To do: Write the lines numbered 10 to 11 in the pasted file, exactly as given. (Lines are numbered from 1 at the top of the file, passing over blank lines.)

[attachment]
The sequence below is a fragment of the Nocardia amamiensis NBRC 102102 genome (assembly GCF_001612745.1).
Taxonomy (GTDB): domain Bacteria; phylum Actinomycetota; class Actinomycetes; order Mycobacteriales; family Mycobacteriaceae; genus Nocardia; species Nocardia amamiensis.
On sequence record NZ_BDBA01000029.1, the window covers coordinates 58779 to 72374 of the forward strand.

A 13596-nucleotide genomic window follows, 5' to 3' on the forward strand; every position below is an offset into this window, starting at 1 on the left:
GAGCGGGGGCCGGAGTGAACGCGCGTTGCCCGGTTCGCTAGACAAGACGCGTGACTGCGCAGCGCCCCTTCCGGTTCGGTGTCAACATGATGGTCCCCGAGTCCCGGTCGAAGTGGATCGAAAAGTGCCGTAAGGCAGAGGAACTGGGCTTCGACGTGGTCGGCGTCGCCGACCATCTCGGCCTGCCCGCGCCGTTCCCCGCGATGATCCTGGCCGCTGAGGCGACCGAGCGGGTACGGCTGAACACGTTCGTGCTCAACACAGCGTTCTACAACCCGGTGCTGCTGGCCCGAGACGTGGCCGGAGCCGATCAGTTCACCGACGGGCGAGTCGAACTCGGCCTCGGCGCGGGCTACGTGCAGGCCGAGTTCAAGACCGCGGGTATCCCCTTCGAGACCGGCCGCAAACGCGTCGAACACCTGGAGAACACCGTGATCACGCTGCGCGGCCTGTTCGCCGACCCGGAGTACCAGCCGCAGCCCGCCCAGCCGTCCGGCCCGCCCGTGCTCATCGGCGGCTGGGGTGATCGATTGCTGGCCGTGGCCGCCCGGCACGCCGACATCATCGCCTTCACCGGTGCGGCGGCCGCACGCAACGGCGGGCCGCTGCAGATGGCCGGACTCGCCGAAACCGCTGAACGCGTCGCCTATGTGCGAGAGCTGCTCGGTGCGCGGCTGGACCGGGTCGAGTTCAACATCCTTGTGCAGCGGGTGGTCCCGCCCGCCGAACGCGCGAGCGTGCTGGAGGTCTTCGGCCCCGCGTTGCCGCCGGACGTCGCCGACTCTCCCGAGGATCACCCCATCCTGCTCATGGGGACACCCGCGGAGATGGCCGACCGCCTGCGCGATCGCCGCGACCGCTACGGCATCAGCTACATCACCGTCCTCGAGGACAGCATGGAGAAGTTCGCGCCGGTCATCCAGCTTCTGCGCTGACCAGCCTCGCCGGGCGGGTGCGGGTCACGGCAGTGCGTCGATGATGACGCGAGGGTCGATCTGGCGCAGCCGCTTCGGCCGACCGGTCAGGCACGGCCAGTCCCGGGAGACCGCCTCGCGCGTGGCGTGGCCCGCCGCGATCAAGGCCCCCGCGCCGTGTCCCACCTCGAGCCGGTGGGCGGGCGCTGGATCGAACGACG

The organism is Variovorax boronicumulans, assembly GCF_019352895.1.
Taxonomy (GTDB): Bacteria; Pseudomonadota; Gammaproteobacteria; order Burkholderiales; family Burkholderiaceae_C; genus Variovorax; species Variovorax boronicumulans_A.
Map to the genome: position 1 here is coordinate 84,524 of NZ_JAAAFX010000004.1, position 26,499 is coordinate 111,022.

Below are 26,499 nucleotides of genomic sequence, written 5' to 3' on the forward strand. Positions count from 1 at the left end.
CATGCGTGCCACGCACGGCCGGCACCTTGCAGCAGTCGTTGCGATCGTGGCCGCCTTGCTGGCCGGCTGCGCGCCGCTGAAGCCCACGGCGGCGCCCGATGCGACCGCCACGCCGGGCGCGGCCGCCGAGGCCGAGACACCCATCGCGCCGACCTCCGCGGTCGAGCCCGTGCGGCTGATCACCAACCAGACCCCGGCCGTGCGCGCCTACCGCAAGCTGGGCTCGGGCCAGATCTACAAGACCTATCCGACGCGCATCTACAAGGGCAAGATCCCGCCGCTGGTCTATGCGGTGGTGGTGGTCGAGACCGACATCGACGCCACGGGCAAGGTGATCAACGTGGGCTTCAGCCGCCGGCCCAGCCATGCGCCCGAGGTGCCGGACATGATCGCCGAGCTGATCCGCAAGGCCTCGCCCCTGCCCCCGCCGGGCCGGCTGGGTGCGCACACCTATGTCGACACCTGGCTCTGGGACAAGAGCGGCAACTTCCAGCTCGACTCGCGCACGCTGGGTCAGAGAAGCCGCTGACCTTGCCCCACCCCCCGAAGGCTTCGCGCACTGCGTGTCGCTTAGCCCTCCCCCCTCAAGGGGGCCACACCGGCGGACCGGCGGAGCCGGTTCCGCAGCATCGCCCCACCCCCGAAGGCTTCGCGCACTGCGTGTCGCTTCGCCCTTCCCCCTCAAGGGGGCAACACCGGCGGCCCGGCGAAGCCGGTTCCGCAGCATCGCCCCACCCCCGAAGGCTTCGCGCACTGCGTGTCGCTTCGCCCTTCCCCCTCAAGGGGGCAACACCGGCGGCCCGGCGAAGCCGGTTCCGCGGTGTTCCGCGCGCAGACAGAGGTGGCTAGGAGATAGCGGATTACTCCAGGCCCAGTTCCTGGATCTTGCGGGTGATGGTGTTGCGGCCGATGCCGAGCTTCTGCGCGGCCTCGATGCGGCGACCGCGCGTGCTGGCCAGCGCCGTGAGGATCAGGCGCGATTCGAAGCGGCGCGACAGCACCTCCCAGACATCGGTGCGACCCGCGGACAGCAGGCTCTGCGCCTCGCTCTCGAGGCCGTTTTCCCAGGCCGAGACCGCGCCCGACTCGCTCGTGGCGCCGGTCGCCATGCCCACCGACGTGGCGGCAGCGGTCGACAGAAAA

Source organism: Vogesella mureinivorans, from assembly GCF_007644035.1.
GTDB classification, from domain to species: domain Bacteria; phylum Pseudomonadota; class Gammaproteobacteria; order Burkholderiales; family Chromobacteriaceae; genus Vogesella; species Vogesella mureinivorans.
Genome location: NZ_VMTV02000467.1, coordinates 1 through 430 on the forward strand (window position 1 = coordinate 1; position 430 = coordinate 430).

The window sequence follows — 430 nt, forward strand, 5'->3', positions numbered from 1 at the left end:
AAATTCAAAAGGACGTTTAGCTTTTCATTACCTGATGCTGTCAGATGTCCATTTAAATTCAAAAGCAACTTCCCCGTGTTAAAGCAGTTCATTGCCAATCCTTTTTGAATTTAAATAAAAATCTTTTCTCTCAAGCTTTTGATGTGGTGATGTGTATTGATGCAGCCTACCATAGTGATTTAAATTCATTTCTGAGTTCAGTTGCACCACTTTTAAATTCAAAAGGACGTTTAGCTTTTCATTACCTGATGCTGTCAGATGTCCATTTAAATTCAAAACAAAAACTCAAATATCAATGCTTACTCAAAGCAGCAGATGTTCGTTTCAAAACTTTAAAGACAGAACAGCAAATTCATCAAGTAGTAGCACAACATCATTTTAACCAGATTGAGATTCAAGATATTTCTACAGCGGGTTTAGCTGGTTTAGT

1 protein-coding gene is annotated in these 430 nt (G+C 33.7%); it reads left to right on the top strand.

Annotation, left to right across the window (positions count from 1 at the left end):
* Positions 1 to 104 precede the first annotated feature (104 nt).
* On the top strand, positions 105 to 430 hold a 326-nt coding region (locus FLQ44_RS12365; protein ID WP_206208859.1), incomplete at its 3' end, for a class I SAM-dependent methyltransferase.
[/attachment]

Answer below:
CATGCGTGCCACGCACGGCCGGCACCTTGCAGCAGTCGTTGCGATCGTGGCCGCCTTGCTGGCCGGCTGCGCGCCGCTGAAGCCCACGGCGGCGCCCGATGCGACCGCCACGCCGGGCGCGGCCGCCGAGGCCGAGACACCCATCGCGCCGACCTCCGCGGTCGAGCCCGTGCGGCTGATCACCAACCAGACCCCGGCCGTGCGCGCCTACCGCAAGCTGGGCTCGGGCCAGATCTACAAGACCTATCCGACGCGCATCTACAAGGGCAAGATCCCGCCGCTGGTCTATGCGGTGGTGGTGGTCGAGACCGACATCGACGCCACGGGCAAGGTGATCAACGTGGGCTTCAGCCGCCGGCCCAGCCATGCGCCCGAGGTGCCGGACATGATCGCCGAGCTGATCCGCAAGGCCTCGCCCCTGCCCCCGCCGGGCCGGCTGGGTGCGCACACCTATGTCGACACCTGGCTCTGGGACAAGAGCGGCAACTTCCAGCTCGACTCGCGCACGCTGGGTCAGAGAAGCCGCTGACCTTGCCCCACCCCCCGAAGGCTTCGCGCACTGCGTGTCGCTTAGCCCTCCCCCCTCAAGGGGGCCACACCGGCGGACCGGCGGAGCCGGTTCCGCAGCATCGCCCCACCCCCGAAGGCTTCGCGCACTGCGTGTCGCTTCGCCCTTCCCCCTCAAGGGGGCAACACCGGCGGCCCGGCGAAGCCGGTTCCGCAGCATCGCCCCACCCCCGAAGGCTTCGCGCACTGCGTGTCGCTTCGCCCTTCCCCCTCAAGGGGGCAACACCGGCGGCCCGGCGAAGCCGGTTCCGCGGTGTTCCGCGCGCAGACAGAGGTGGCTAGGAGATAGCGGATTACTCCAGGCCCAGTTCCTGGATCTTGCGGGTGATGGTGTTGCGGCCGATGCCGAGCTTCTGCGCGGCCTCGATGCGGCGACCGCGCGTGCTGGCCAGCGCCGTGAGGATCAGGCGCGATTCGAAGCGGCGCGACAGCACCTCCCAGACATCGGTGCGACCCGCGGACAGCAGGCTCTGCGCCTCGCTCTCGAGGCCGTTTTCCCAGGCCGAGACCGCGCCCGACTCGCTCGTGGCGCCGGTCGCCATGCCCACCGACGTGGCGGCAGCGGTCGACAGAAAA

Source organism: Vogesella mureinivorans, from assembly GCF_007644035.1.